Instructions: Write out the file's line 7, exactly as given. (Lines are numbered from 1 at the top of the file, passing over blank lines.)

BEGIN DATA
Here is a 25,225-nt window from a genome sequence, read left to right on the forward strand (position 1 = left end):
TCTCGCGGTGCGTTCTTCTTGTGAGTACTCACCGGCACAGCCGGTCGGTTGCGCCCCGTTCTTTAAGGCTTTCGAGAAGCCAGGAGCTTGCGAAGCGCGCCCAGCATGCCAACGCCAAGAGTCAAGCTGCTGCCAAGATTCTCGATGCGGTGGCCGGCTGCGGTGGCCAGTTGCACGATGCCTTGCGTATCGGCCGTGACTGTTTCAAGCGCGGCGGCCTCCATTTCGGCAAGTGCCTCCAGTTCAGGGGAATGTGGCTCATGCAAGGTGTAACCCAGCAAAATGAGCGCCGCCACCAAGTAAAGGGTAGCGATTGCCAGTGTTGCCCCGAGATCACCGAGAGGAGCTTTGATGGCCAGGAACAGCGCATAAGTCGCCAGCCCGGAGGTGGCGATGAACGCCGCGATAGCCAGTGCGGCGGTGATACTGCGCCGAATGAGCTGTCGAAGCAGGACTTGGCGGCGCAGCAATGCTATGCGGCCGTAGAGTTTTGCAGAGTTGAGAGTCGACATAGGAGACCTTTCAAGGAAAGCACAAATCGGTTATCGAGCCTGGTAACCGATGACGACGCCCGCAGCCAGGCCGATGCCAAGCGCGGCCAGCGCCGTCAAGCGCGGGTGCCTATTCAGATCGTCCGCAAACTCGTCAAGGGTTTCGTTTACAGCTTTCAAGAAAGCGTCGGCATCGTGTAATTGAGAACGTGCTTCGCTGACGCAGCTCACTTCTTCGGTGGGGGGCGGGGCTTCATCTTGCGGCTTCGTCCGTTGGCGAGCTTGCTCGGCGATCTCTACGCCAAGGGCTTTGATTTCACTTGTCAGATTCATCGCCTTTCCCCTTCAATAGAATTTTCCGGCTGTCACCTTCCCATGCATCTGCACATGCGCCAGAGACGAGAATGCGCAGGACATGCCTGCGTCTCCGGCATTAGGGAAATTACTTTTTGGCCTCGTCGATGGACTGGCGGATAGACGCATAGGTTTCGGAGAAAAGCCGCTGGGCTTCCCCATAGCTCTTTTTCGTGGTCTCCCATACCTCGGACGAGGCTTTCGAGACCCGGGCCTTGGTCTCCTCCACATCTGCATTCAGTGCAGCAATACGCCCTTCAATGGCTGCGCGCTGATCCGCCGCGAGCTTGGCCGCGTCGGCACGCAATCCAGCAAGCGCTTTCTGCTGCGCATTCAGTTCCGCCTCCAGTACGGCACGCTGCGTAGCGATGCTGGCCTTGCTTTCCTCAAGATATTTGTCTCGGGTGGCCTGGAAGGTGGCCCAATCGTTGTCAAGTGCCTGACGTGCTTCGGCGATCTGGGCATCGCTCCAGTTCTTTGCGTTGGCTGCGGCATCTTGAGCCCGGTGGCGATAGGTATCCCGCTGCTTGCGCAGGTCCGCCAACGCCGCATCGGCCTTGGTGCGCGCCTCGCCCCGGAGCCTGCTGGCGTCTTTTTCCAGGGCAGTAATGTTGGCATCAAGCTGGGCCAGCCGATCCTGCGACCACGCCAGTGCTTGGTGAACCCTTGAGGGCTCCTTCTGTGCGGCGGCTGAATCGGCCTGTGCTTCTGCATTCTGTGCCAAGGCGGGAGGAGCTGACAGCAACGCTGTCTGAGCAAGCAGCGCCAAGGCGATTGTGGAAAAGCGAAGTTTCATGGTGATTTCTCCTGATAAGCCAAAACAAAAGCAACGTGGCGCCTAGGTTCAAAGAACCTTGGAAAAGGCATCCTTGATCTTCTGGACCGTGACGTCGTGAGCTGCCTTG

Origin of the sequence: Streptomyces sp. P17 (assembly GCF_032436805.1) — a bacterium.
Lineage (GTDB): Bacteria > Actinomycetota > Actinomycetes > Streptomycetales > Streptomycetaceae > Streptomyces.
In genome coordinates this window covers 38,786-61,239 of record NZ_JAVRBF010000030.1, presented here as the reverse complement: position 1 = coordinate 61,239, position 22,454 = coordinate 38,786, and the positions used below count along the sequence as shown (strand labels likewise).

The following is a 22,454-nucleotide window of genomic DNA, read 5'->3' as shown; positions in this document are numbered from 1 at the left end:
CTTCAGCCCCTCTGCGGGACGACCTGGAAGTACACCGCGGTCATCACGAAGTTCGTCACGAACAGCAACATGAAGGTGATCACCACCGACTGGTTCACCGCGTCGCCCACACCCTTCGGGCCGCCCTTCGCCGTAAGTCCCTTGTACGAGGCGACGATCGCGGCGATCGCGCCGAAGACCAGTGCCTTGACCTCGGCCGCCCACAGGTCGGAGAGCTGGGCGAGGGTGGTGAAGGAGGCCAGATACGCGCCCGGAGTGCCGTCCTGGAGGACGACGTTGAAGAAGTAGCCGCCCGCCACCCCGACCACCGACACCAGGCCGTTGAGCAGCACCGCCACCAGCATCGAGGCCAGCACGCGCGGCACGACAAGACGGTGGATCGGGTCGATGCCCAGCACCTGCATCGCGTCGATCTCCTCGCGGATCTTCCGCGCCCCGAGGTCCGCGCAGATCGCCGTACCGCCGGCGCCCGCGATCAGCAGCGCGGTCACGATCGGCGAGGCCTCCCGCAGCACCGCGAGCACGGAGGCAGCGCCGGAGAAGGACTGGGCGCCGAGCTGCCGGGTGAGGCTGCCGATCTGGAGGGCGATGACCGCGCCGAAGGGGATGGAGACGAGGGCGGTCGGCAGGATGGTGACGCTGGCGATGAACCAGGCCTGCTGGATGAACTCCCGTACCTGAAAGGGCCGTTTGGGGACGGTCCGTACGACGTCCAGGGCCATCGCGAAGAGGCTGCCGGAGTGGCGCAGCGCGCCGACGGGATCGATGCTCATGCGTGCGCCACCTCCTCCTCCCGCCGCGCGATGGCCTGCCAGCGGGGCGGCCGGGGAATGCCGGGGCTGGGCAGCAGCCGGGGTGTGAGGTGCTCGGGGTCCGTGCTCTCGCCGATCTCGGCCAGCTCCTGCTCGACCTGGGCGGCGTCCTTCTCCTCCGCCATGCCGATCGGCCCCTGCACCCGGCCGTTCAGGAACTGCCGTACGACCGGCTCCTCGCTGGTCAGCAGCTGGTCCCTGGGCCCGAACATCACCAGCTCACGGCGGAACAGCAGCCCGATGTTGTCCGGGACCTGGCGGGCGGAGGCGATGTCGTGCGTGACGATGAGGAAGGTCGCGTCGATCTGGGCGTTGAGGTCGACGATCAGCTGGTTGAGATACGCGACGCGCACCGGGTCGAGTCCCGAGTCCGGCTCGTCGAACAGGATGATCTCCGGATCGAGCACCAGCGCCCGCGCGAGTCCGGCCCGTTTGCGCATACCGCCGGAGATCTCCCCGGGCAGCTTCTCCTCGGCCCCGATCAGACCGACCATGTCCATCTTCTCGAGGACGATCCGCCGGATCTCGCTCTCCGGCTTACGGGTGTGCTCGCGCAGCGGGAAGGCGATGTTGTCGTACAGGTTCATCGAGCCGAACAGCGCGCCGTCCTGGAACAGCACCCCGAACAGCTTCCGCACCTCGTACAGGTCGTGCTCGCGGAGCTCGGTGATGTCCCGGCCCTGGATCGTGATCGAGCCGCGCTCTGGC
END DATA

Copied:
CTTCAGCCCCTCTGCGGGACGACCTGGAAGTACACCGCGGTCATCACGAAGTTCGTCACGAACAGCAACATGAAGGTGATCACCACCGACTGGTTCACCGCGTCGCCCACACCCTTCGGGCCGCCCTTCGCCGTAAGTCCCTTGTACGAGGCGACGATCGCGGCGATCGCGCCGAAGACCAGTGCCTTGACCTCGGCCGCCCACAGGTCGGAGAGCTGGGCGAGGGTGGTGAAGGAGGCCAGATACGCGCCCGGAGTGCCGTCCTGGAGGACGACGTTGAAGAAGTAGCCGCCCGCCACCCCGACCACCGACACCAGGCCGTTGAGCAGCACCGCCACCAGCATCGAGGCCAGCACGCGCGGCACGACAAGACGGTGGATCGGGTCGATGCCCAGCACCTGCATCGCGTCGATCTCCTCGCGGATCTTCCGCGCCCCGAGGTCCGCGCAGATCGCCGTACCGCCGGCGCCCGCGATCAGCAGCGCGGTCACGATCGGCGAGGCCTCCCGCAGCACCGCGAGCACGGAGGCAGCGCCGGAGAAGGACTGGGCGCCGAGCTGCCGGGTGAGGCTGCCGATCTGGAGGGCGATGACCGCGCCGAAGGGGATGGAGACGAGGGCGGTCGGCAGGATGGTGACGCTGGCGATGAACCAGGCCTGCTGGATGAACTCCCGTACCTGAAAGGGCCGTTTGGGGACGGTCCGTACGACGTCCAGGGCCATCGCGAAGAGGCTGCCGGAGTGGCGCAGCGCGCCGACGGGATCGATGCTCATGCGTGCGCCACCTCCTCCTCCCGCCGCGCGATGGCCTGCCAGCGGGGCGGCCGGGGAATGCCGGGGCTGGGCAGCAGCCGGGGTGTGAGGTGCTCGGGGTCCGTGCTCTCGCCGATCTCGGCCAGCTCCTGCTCGACCTGGGCGGCGTCCTTCTCCTCCGCCATGCCGATCGGCCCCTGCACCCGGCCGTTCAGGAACTGCCGTACGACCGGCTCCTCGCTGGTCAGCAGCTGGTCCCTGGGCCCGAACATCACCAGCTCACGGCGGAACAGCAGCCCGATGTTGTCCGGGACCTGGCGGGCGGAGGCGATGTCGTGCGTGACGATGAGGAAGGTCGCGTCGATCTGGGCGTTGAGGTCGACGATCAGCTGGTTGAGATACGCGACGCGCACCGGGTCGAGTCCCGAGTCCGGCTCGTCGAACAGGATGATCTCCGGATCGAGCACCAGCGCCCGCGCGAGTCCGGCCCGTTTGCGCATACCGCCGGAGATCTCCCCGGGCAGCTTCTCCTCGGCCCCGATCAGACCGACCATGTCCATCTTCTCGAGGACGATCCGCCGGATCTCGCTCTCCGGCTTACGGGTGTGCTCGCGCAGCGGGAAGGCGATGTTGTCGTACAGGTTCATCGAGCCGAACAGCGCGCCGTCCTGGAACAGCACCCCGAACAGCTTCCGCACCTCGTACAGGTCGTGCTCGCGGAGCTCGGTGATGTCCCGGCCCTGGATCGTGATCGAGCCGCGCTCTGGC